Lack of Black Doctors Traced Primarily to Pre-College Factors, Study Finds

UVA Today, February 17, 2010

African-Americans have long been underrepresented among health care professionals. As of 2005, blacks made up slightly more than 8 percent of first-year medical students in the United States–roughly half of their share of the U.S. population (15.4 percent in 2007), and just 1 percent more than their share of first-year medical students in 1975.

Much of that overall gap can be traced to social and economic problems that generate substantial group differences that become entrenched before the college years, according to a new study led by an associate professor of economics at California State University, Sacramento, and co-authored by six University of Virginia professors representing four disciplines: economics, psychology, education and nursing.

The study, “The Educational Pipeline for Health Care Professionals: Understanding the Source of Racial Differences,” is based on research done while lead author Jessica Howell was a visiting professor of economics at U.Va. during the 2005-06 academic year. It appears in the Winter 2010 issue of the Journal of Human Resources.

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The cohort was tracked into their 30s, long enough to collect data on college attendance and graduation, post-collegiate schooling and career choices, Howell said. The representation of blacks in the 1972 cohort declined from 11 percent at the point of high school graduation, to 9 percent at college entry, to 7.2 percent at college graduation, and to 4.1 percent at the stage of entry to the health professions (which, for this study, included physicians, therapists, dentists, registered nurses, pharmacists, psychologists, optometrists, dietitians and veterinarians, among others.)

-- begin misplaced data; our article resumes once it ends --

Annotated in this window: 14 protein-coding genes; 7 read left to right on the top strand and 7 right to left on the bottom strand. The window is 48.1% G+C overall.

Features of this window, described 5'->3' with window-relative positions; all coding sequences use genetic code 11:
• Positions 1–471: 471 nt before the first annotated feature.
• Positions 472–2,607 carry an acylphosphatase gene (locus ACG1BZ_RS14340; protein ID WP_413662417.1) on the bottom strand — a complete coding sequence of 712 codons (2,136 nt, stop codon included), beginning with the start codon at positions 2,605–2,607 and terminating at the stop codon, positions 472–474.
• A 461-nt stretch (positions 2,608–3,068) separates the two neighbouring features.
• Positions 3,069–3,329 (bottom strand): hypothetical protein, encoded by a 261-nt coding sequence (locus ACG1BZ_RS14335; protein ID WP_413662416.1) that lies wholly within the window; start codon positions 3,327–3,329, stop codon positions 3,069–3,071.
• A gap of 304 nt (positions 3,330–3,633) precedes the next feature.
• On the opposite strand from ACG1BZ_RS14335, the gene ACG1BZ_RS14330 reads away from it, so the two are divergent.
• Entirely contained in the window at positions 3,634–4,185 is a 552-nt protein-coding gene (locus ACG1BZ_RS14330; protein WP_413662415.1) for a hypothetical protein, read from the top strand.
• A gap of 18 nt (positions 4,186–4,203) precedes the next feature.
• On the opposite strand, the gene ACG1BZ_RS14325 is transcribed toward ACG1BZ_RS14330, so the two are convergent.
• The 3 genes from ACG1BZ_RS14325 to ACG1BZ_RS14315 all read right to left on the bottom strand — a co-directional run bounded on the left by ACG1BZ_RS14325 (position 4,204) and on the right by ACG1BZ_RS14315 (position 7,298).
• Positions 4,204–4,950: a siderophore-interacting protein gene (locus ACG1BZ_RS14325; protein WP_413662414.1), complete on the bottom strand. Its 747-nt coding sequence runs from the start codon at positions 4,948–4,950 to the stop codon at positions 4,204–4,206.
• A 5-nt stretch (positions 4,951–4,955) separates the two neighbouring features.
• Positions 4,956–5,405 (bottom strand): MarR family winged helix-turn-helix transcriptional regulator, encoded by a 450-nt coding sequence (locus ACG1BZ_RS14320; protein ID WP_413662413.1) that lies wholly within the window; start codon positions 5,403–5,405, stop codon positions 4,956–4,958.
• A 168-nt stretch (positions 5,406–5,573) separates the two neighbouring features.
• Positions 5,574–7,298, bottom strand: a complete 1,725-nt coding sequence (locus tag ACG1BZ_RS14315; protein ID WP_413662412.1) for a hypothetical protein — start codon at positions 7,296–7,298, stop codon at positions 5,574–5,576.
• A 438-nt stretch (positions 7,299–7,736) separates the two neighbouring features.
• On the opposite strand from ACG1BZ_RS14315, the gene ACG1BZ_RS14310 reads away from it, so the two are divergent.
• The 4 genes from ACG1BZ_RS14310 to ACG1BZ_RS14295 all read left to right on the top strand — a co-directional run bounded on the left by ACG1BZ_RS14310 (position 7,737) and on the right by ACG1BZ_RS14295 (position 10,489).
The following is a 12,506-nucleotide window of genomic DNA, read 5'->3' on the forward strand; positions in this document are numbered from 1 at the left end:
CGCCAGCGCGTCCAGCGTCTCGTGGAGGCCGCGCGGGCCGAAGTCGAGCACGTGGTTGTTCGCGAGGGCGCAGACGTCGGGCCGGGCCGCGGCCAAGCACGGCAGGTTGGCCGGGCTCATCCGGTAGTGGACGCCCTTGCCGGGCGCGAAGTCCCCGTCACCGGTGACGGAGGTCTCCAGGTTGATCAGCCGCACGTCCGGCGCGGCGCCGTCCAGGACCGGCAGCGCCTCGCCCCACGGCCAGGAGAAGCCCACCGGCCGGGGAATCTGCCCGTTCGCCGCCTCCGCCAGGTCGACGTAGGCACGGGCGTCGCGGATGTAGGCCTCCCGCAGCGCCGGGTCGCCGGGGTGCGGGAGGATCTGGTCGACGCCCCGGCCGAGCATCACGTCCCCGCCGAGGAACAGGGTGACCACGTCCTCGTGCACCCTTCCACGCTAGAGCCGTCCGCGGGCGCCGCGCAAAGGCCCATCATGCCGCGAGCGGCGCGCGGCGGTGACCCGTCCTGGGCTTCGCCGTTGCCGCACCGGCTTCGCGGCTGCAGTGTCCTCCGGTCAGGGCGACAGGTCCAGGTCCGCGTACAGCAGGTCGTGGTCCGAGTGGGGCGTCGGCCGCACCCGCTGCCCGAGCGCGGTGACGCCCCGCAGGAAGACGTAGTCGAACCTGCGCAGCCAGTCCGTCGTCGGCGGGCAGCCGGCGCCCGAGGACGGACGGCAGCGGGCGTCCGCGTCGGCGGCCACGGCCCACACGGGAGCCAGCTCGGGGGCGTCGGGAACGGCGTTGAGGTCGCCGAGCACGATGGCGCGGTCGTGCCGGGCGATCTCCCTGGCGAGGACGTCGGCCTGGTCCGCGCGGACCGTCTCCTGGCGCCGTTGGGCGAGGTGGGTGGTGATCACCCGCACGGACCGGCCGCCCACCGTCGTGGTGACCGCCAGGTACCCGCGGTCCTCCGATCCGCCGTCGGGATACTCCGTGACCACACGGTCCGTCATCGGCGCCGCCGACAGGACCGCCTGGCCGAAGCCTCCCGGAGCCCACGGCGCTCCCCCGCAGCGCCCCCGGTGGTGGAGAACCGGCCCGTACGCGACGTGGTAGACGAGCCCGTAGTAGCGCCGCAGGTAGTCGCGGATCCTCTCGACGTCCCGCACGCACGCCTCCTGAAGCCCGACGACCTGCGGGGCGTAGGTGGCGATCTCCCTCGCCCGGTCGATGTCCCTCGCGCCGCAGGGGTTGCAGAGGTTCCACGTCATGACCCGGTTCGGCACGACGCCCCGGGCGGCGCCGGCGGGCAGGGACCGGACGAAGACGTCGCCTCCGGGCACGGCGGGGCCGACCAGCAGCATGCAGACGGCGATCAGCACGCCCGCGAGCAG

Howell and her team modeled the changes in the cohort at each stage along the educational pipeline. The modeling found that when personal background factors (including rural versus non-rural location and parents’ educational attainment) were taken into account, black students were more likely than others both to enter college and to graduate from college. Although this finding may seem surprising to some, this general finding has been well documented by social scientists, Howell said.

The majority of the differences in the representation of blacks and whites at the post-baccalaureate stage of entry to a health profession can be traced to gaps generated much earlier in the educational pipeline, Howell said, and stem from factors like parents’ education level and students’ attending schools with lower per-pupil spending, higher poverty rates, and lower average scores on standardized tests.

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Remedies that narrow the pre-college educational gaps between black students and other students, Howell said, would improve not just the proportion of blacks in health care, but would also affect any number of professions, such as black representation in law or in business management.

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Controlling for background characteristics and the type of college attended, measured by both institutional selectivity and status as a historically black college or university, black college graduates were “substantially” less likely than other college graduates to pursue post-baccalaureate health care programs, the study found.

This post-college leakage can probably be explained by financial incentives, the study suggested. {snip}

Proposals to provide subsidies to encourage blacks to enter the health care professions could reduce the post-college leakage, but would not address the main cause of black underrepresentation, said study co-author Steven Stern, a U.Va. professor of economics who served as Howell’s doctoral adviser at U.Va. (Howell completed her Ph.D. in 2004.)

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